Slow down, it's time forA village history: Selk
Beautiful meadows at the Schlei
Like many places at the Schlei, the name Selk derives from a Danish word, the term "selje", which in English means “pasture”.
The small town consists of the hamlets Oberselk, Niederselk, Wedelspang and Altmühl. The peculiar thing about these hamlets is that Oberselk once belonged to the office of Gottorf, and was, therefore, under the command of the Duke of Gottorf, while Niederselk belonged to the St. Johannis monastery in Schleswig. Both districts were united in the 1930s.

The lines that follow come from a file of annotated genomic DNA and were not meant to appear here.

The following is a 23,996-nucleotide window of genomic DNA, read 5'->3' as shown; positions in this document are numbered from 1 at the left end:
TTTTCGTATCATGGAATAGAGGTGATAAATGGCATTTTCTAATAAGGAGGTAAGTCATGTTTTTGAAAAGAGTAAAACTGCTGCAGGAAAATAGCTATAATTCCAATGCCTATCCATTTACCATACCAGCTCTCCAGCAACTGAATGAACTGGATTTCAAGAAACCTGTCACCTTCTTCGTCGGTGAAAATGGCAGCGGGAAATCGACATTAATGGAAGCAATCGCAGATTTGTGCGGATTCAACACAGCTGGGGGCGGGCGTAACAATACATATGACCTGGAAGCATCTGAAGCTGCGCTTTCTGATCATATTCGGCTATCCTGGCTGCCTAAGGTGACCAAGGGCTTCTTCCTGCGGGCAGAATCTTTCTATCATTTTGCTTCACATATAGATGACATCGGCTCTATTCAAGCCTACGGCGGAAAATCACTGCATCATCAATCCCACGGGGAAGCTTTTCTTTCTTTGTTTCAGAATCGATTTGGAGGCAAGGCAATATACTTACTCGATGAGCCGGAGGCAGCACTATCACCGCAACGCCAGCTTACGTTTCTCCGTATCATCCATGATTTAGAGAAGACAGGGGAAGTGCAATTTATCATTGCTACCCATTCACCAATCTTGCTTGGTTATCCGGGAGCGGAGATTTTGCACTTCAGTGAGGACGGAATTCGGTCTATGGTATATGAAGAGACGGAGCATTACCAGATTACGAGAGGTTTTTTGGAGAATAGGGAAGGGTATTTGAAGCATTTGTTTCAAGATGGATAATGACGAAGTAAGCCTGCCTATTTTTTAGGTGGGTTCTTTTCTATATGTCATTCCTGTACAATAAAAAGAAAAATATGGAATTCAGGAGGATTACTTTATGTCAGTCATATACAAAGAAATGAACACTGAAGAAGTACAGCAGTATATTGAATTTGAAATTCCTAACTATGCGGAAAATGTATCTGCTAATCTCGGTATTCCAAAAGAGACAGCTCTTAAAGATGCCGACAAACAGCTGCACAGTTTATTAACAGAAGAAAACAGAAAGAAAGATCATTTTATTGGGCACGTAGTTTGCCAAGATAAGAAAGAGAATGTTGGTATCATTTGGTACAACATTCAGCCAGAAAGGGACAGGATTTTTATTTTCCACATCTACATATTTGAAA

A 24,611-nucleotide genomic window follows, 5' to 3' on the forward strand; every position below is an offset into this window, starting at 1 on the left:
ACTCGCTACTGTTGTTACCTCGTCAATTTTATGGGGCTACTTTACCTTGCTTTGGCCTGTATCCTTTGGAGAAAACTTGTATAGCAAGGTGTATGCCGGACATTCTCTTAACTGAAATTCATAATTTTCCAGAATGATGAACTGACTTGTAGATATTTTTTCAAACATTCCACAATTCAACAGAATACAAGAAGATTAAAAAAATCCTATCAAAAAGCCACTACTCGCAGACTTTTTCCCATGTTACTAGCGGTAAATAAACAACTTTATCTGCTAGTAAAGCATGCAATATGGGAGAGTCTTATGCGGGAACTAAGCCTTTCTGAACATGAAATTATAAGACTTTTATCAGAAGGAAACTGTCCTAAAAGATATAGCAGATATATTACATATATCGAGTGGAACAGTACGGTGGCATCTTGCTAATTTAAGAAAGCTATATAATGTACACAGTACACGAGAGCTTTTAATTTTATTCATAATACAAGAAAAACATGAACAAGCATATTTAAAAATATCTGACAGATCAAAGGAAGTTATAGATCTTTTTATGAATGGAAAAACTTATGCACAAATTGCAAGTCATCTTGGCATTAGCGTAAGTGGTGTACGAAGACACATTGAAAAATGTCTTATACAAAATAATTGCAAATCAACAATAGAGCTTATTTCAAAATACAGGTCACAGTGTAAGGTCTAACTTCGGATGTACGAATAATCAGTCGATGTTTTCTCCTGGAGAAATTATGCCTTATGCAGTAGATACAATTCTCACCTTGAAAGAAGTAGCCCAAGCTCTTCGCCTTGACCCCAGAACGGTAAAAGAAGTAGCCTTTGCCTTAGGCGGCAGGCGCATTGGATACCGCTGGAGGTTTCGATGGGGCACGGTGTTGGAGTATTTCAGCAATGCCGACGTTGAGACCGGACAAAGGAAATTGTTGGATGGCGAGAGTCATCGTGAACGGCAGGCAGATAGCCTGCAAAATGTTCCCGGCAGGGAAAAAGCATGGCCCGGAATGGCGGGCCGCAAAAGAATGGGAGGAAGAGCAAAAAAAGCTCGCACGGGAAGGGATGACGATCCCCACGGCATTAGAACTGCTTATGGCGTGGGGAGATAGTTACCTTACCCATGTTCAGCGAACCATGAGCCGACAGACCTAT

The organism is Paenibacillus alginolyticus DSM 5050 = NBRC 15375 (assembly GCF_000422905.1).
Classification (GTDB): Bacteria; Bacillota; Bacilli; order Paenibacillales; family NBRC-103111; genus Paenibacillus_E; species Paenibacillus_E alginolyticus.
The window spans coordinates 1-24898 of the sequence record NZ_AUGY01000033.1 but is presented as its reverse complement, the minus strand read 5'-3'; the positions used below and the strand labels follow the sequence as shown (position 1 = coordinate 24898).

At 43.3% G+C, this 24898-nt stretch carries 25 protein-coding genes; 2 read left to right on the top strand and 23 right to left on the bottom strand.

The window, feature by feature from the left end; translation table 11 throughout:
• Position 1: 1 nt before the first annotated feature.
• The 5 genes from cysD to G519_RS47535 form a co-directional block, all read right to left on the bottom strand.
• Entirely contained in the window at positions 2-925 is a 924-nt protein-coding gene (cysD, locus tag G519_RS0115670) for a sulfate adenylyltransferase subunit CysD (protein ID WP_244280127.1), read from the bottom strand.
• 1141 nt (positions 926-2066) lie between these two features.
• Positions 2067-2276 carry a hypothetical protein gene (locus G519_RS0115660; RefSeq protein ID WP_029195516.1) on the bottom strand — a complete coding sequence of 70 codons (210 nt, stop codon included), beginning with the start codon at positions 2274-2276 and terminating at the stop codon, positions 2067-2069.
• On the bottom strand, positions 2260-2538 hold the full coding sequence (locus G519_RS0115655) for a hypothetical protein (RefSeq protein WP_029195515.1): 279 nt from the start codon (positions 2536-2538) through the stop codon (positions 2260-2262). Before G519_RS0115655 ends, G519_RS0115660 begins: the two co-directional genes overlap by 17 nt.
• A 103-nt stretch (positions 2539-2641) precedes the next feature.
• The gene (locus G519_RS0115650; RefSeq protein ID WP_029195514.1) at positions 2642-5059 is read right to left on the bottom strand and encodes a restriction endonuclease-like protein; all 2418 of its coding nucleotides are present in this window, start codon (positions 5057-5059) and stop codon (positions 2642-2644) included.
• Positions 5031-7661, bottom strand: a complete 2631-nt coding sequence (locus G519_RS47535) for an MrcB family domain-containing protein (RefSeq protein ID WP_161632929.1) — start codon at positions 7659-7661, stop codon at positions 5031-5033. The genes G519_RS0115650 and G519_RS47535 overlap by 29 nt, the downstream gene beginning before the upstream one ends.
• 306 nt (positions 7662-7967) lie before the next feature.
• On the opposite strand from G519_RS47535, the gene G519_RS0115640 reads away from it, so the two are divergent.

Historically, Selk is particularly interesting because in 872 there was a battle between Viking kings. That is why there are many megalithic tombs and barrows in Selk.
The 42-square-metre Königshügel (king's hill) at the entrance to the village is a memorial site, which dates from the German-Danish War of 1864. King Siegmund, who died in 1864 during the storming of the Königsberg, is said to be buried under the Königshügel. Selk is also the place where the great Kograben ends, which once protected the Danevirke.
Today, Selk Noor is a very idyllic holiday resort which is located directly at the Selker Noor. The Noor offers plenty of space for walks and small hikes. The Viking Museum Hedeby and the Viking City of Schleswig are also in close proximity to the small village.